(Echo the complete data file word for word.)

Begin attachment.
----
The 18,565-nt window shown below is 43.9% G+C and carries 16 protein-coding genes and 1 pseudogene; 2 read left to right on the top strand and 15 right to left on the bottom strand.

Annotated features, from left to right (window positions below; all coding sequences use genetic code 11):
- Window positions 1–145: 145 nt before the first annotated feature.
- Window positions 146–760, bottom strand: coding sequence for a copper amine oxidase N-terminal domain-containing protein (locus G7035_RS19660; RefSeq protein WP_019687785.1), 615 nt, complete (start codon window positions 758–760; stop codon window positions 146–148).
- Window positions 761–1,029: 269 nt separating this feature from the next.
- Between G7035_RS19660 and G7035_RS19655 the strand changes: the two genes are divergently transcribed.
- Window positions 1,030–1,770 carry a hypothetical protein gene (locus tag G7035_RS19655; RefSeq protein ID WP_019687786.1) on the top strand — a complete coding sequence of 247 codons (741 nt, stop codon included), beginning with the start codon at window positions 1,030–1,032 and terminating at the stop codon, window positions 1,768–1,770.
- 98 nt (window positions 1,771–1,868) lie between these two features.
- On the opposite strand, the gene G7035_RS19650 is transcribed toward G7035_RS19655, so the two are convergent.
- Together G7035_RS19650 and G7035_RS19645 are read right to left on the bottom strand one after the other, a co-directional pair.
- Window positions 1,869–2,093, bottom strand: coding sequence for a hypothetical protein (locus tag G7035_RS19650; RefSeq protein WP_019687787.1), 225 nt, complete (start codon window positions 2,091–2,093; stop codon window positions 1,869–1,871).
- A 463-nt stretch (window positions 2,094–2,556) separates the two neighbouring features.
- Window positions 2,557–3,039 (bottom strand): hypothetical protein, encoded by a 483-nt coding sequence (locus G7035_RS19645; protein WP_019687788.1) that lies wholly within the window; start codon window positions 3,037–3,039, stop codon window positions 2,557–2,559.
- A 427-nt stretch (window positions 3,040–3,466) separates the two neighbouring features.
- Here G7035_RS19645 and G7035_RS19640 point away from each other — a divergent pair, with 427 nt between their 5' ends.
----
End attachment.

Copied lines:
The 18,565-nt window shown below is 43.9% G+C and carries 16 protein-coding genes and 1 pseudogene; 2 read left to right on the top strand and 15 right to left on the bottom strand.

Annotated features, from left to right (window positions below; all coding sequences use genetic code 11):
- Window positions 1–145: 145 nt before the first annotated feature.
- Window positions 146–760, bottom strand: coding sequence for a copper amine oxidase N-terminal domain-containing protein (locus G7035_RS19660; RefSeq protein WP_019687785.1), 615 nt, complete (start codon window positions 758–760; stop codon window positions 146–148).
- Window positions 761–1,029: 269 nt separating this feature from the next.
- Between G7035_RS19660 and G7035_RS19655 the strand changes: the two genes are divergently transcribed.
- Window positions 1,030–1,770 carry a hypothetical protein gene (locus tag G7035_RS19655; RefSeq protein ID WP_019687786.1) on the top strand — a complete coding sequence of 247 codons (741 nt, stop codon included), beginning with the start codon at window positions 1,030–1,032 and terminating at the stop codon, window positions 1,768–1,770.
- 98 nt (window positions 1,771–1,868) lie between these two features.
- On the opposite strand, the gene G7035_RS19650 is transcribed toward G7035_RS19655, so the two are convergent.
- Together G7035_RS19650 and G7035_RS19645 are read right to left on the bottom strand one after the other, a co-directional pair.
- Window positions 1,869–2,093, bottom strand: coding sequence for a hypothetical protein (locus tag G7035_RS19650; RefSeq protein WP_019687787.1), 225 nt, complete (start codon window positions 2,091–2,093; stop codon window positions 1,869–1,871).
- A 463-nt stretch (window positions 2,094–2,556) separates the two neighbouring features.
- Window positions 2,557–3,039 (bottom strand): hypothetical protein, encoded by a 483-nt coding sequence (locus G7035_RS19645; protein WP_019687788.1) that lies wholly within the window; start codon window positions 3,037–3,039, stop codon window positions 2,557–2,559.
- A 427-nt stretch (window positions 3,040–3,466) separates the two neighbouring features.
- Here G7035_RS19645 and G7035_RS19640 point away from each other — a divergent pair, with 427 nt between their 5' ends.